3. User surveys. Use in-app survey forms to understand your customers' sentiments and needs.
  4. Content on the Atlassian Community. Since we're talking about products on the Atlassian Marketplace, the Community is an inexhaustible source of jobs. Evaluate which content drove the most traffic to the app page (it's time to lament that you didn't use UTM tags everywhere, right? πŸ₯²). Look for related user requests and review popular articles and discussions.

It will be long and hard work, but you will ultimately get a set of Jobs and a different perspective on your app. 

Of course, if you lack information due to your product's specifics, try formulating the Jobs hypothetically. This is not quite right, but sometimes, there are no other options.

Mapping Customer Actions for Success

After you've identified the jobs and discussed them with the product team, it's time to imagine the client's journey in general. There are many templates, and you can choose any of them. Let me share the one I use myself with you.

You can find this template at this link - Jobs-to-be-Done Template.

Let's take a closer look at its structure. In general, the map is divided into three stages:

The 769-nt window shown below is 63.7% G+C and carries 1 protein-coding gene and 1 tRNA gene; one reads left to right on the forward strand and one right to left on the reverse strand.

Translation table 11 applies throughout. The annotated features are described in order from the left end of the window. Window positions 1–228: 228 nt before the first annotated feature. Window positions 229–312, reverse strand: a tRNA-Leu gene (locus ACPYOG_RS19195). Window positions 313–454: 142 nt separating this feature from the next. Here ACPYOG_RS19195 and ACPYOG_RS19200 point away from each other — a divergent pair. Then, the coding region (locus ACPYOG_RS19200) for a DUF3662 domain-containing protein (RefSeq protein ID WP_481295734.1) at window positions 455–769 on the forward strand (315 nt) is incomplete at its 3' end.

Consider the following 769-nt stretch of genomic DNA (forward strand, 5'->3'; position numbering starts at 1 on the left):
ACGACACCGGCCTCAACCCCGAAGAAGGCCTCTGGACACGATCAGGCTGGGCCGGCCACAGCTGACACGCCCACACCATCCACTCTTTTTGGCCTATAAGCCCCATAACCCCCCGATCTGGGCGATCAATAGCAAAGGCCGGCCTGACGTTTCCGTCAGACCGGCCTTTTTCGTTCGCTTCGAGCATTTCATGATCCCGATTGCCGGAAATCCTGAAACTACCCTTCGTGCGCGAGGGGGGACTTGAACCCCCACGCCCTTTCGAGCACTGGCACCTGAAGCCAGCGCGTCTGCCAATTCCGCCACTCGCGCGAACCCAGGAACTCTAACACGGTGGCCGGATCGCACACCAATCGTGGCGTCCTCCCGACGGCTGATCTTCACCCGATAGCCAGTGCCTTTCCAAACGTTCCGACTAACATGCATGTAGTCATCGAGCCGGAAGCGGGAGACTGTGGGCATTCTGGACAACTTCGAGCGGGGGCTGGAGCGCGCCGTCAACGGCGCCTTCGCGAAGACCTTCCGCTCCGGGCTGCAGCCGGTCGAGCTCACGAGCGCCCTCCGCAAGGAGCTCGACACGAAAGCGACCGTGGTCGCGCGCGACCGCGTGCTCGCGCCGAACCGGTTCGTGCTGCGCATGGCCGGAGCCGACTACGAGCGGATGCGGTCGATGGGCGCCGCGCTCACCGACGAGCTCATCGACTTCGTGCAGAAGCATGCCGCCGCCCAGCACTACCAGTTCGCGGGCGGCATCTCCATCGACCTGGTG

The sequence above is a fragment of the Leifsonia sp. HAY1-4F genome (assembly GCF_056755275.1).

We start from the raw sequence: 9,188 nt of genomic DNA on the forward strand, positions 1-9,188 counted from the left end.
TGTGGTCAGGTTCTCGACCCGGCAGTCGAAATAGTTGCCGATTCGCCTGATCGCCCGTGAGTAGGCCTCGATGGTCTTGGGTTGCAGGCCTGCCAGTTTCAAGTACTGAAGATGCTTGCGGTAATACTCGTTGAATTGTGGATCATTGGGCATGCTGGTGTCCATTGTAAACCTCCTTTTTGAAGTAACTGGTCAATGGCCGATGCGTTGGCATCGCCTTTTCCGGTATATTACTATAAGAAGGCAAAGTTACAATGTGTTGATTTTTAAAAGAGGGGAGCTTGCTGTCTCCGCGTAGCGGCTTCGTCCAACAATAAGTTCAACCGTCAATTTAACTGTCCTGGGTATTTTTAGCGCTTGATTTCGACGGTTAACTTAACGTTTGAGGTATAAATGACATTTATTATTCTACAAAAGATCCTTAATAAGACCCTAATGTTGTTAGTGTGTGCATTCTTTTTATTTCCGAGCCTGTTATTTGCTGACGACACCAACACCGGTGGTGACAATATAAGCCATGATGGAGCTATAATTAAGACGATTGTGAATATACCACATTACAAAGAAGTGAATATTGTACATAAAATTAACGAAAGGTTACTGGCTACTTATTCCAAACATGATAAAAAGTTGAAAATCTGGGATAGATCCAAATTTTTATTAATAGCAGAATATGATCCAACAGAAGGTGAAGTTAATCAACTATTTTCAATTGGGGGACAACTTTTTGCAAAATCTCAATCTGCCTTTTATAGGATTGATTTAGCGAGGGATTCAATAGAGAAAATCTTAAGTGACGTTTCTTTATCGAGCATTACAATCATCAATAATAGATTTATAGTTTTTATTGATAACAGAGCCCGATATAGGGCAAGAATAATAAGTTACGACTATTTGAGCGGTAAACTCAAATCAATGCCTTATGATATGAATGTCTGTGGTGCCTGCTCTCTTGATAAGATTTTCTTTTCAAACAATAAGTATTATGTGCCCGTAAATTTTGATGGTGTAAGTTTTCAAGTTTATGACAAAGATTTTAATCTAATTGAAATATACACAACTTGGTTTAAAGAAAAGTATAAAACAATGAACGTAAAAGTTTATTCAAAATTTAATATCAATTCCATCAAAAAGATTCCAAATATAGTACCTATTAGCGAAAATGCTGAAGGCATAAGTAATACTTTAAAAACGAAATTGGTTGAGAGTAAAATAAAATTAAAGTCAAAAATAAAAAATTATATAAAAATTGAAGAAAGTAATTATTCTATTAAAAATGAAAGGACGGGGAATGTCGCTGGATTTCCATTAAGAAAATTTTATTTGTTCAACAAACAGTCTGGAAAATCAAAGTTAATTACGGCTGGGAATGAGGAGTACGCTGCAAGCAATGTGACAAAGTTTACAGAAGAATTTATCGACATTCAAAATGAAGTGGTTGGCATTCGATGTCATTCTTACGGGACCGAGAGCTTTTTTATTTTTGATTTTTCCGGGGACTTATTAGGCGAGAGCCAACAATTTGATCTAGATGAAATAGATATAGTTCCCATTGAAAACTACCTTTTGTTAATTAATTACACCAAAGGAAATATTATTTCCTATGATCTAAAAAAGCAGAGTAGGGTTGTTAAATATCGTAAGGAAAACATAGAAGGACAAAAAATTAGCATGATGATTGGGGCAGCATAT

Demand Creation πŸ”₯

Here, you must formulate goals, including a brief outline of the users' problems. 

Next, try to outline the constraints. A limitation is something that prevents the user from achieving their goals. At this stage, you don't take your product into account. You try to imagine what obstacles the user faces. For example, one limitation may be that a certain action in Jira cannot be performed using its default functionality, etc.

Catalysts. What led the user to realize he needed to fulfill a specific goal? For example, John was promoted, started auditing the workflow, and realized that many things required automation, so John started looking for the right app on the Atlassian Marketplace. 

Desired Progress πŸš€

First, identify the main customer groups and what they focus on. Try to use the catalysts from the previous step. Tell the story of your ideal customer.

Next, you're already forming the Jobs: Help me to ... so that I can...

This stage is completed with the formation of progress signals. How will the user understand that he is on the right track and has found the right tool to solve his Job? 

Hiring πŸ›’

The user has searched and is ready to hire the app. Therefore, add competitors and those solutions that he categorically refused because they are not convenient, etc.

Next, the solutions should be analyzed, and what inspires trust in the customer and vice versa should be identified.